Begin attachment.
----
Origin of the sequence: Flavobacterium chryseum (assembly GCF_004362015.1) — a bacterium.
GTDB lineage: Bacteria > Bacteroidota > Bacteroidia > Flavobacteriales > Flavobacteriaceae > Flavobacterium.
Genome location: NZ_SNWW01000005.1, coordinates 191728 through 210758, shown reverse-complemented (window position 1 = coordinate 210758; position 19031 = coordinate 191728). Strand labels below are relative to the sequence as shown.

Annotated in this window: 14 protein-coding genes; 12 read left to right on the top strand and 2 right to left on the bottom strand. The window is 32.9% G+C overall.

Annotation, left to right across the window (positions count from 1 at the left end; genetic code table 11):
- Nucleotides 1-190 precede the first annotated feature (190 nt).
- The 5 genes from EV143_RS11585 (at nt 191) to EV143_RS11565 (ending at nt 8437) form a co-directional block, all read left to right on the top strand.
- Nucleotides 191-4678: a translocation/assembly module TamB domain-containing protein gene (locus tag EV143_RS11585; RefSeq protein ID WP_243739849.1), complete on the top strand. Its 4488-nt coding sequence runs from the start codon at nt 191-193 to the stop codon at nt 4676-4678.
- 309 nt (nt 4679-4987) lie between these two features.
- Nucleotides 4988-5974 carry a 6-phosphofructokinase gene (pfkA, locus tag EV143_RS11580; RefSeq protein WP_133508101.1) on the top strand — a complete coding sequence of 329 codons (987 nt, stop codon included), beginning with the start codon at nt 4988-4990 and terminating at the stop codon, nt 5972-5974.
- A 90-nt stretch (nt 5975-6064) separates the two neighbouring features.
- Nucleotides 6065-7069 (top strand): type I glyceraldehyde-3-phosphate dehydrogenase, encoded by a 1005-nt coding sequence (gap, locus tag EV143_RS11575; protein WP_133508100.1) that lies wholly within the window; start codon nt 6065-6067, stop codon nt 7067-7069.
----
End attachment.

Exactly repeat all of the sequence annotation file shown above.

Origin of the sequence: Flavobacterium chryseum (assembly GCF_004362015.1) — a bacterium.
GTDB lineage: Bacteria > Bacteroidota > Bacteroidia > Flavobacteriales > Flavobacteriaceae > Flavobacterium.
Genome location: NZ_SNWW01000005.1, coordinates 191728 through 210758, shown reverse-complemented (window position 1 = coordinate 210758; position 19031 = coordinate 191728). Strand labels below are relative to the sequence as shown.

Annotated in this window: 14 protein-coding genes; 12 read left to right on the top strand and 2 right to left on the bottom strand. The window is 32.9% G+C overall.

Annotation, left to right across the window (positions count from 1 at the left end; genetic code table 11):
- Nucleotides 1-190 precede the first annotated feature (190 nt).
- The 5 genes from EV143_RS11585 (at nt 191) to EV143_RS11565 (ending at nt 8437) form a co-directional block, all read left to right on the top strand.
- Nucleotides 191-4678: a translocation/assembly module TamB domain-containing protein gene (locus tag EV143_RS11585; RefSeq protein ID WP_243739849.1), complete on the top strand. Its 4488-nt coding sequence runs from the start codon at nt 191-193 to the stop codon at nt 4676-4678.
- 309 nt (nt 4679-4987) lie between these two features.
- Nucleotides 4988-5974 carry a 6-phosphofructokinase gene (pfkA, locus tag EV143_RS11580; RefSeq protein WP_133508101.1) on the top strand — a complete coding sequence of 329 codons (987 nt, stop codon included), beginning with the start codon at nt 4988-4990 and terminating at the stop codon, nt 5972-5974.
- A 90-nt stretch (nt 5975-6064) separates the two neighbouring features.
- Nucleotides 6065-7069 (top strand): type I glyceraldehyde-3-phosphate dehydrogenase, encoded by a 1005-nt coding sequence (gap, locus tag EV143_RS11575; protein WP_133508100.1) that lies wholly within the window; start codon nt 6065-6067, stop codon nt 7067-7069.